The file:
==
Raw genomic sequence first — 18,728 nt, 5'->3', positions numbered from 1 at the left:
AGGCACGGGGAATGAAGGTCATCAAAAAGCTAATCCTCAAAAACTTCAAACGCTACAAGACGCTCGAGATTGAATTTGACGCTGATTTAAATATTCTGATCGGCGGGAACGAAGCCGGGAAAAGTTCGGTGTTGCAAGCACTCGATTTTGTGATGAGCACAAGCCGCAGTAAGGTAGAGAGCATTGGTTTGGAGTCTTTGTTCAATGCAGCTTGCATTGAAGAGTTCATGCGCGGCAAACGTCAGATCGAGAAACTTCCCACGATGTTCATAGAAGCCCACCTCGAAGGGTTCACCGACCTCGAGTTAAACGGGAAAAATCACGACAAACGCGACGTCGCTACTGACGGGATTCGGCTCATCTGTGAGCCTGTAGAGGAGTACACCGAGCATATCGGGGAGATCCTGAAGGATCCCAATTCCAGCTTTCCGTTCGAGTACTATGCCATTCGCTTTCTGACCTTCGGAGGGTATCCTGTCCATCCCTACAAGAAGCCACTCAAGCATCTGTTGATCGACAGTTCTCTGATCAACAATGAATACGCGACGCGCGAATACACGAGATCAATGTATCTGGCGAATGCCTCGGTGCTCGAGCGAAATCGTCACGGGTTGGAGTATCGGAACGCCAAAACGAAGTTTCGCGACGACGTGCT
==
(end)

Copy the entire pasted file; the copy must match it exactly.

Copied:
Raw genomic sequence first — 18,728 nt, 5'->3', positions numbered from 1 at the left:
AGGCACGGGGAATGAAGGTCATCAAAAAGCTAATCCTCAAAAACTTCAAACGCTACAAGACGCTCGAGATTGAATTTGACGCTGATTTAAATATTCTGATCGGCGGGAACGAAGCCGGGAAAAGTTCGGTGTTGCAAGCACTCGATTTTGTGATGAGCACAAGCCGCAGTAAGGTAGAGAGCATTGGTTTGGAGTCTTTGTTCAATGCAGCTTGCATTGAAGAGTTCATGCGCGGCAAACGTCAGATCGAGAAACTTCCCACGATGTTCATAGAAGCCCACCTCGAAGGGTTCACCGACCTCGAGTTAAACGGGAAAAATCACGACAAACGCGACGTCGCTACTGACGGGATTCGGCTCATCTGTGAGCCTGTAGAGGAGTACACCGAGCATATCGGGGAGATCCTGAAGGATCCCAATTCCAGCTTTCCGTTCGAGTACTATGCCATTCGCTTTCTGACCTTCGGAGGGTATCCTGTCCATCCCTACAAGAAGCCACTCAAGCATCTGTTGATCGACAGTTCTCTGATCAACAATGAATACGCGACGCGCGAATACACGAGATCAATGTATCTGGCGAATGCCTCGGTGCTCGAGCGAAATCGTCACGGGTTGGAGTATCGGAACGCCAAAACGAAGTTTCGCGACGACGTGCT